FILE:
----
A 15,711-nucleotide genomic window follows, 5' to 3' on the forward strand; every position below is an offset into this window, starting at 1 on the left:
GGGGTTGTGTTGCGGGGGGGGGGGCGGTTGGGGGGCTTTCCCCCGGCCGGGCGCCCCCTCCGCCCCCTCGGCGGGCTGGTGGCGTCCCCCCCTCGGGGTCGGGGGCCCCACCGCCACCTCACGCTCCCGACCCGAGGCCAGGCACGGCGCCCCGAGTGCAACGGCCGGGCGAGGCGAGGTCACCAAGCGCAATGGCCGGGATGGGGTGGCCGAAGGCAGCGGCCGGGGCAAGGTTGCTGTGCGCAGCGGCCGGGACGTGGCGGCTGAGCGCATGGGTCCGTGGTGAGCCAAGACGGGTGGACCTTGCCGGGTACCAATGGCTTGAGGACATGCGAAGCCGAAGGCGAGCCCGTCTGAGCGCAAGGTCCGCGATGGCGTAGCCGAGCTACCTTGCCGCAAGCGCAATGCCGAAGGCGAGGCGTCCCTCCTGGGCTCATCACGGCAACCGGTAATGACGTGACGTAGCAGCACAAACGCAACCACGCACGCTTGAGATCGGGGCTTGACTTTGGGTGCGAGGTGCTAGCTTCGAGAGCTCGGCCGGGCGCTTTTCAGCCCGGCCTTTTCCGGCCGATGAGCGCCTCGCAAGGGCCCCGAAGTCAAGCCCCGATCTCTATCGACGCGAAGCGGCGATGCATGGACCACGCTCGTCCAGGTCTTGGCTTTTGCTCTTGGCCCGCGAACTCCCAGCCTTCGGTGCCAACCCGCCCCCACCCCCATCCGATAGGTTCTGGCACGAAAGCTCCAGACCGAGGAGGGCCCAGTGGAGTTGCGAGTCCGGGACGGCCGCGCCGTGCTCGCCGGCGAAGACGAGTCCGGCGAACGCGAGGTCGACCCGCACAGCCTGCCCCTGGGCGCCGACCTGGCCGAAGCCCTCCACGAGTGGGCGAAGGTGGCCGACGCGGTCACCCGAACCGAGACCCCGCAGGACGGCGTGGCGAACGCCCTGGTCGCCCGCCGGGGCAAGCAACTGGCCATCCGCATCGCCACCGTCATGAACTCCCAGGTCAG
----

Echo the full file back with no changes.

A 15,711-nucleotide genomic window follows, 5' to 3' on the forward strand; every position below is an offset into this window, starting at 1 on the left:
GGGGTTGTGTTGCGGGGGGGGGGGCGGTTGGGGGGCTTTCCCCCGGCCGGGCGCCCCCTCCGCCCCCTCGGCGGGCTGGTGGCGTCCCCCCCTCGGGGTCGGGGGCCCCACCGCCACCTCACGCTCCCGACCCGAGGCCAGGCACGGCGCCCCGAGTGCAACGGCCGGGCGAGGCGAGGTCACCAAGCGCAATGGCCGGGATGGGGTGGCCGAAGGCAGCGGCCGGGGCAAGGTTGCTGTGCGCAGCGGCCGGGACGTGGCGGCTGAGCGCATGGGTCCGTGGTGAGCCAAGACGGGTGGACCTTGCCGGGTACCAATGGCTTGAGGACATGCGAAGCCGAAGGCGAGCCCGTCTGAGCGCAAGGTCCGCGATGGCGTAGCCGAGCTACCTTGCCGCAAGCGCAATGCCGAAGGCGAGGCGTCCCTCCTGGGCTCATCACGGCAACCGGTAATGACGTGACGTAGCAGCACAAACGCAACCACGCACGCTTGAGATCGGGGCTTGACTTTGGGTGCGAGGTGCTAGCTTCGAGAGCTCGGCCGGGCGCTTTTCAGCCCGGCCTTTTCCGGCCGATGAGCGCCTCGCAAGGGCCCCGAAGTCAAGCCCCGATCTCTATCGACGCGAAGCGGCGATGCATGGACCACGCTCGTCCAGGTCTTGGCTTTTGCTCTTGGCCCGCGAACTCCCAGCCTTCGGTGCCAACCCGCCCCCACCCCCATCCGATAGGTTCTGGCACGAAAGCTCCAGACCGAGGAGGGCCCAGTGGAGTTGCGAGTCCGGGACGGCCGCGCCGTGCTCGCCGGCGAAGACGAGTCCGGCGAACGCGAGGTCGACCCGCACAGCCTGCCCCTGGGCGCCGACCTGGCCGAAGCCCTCCACGAGTGGGCGAAGGTGGCCGACGCGGTCACCCGAACCGAGACCCCGCAGGACGGCGTGGCGAACGCCCTGGTCGCCCGCCGGGGCAAGCAACTGGCCATCCGCATCGCCACCGTCATGAACTCCCAGGTCAG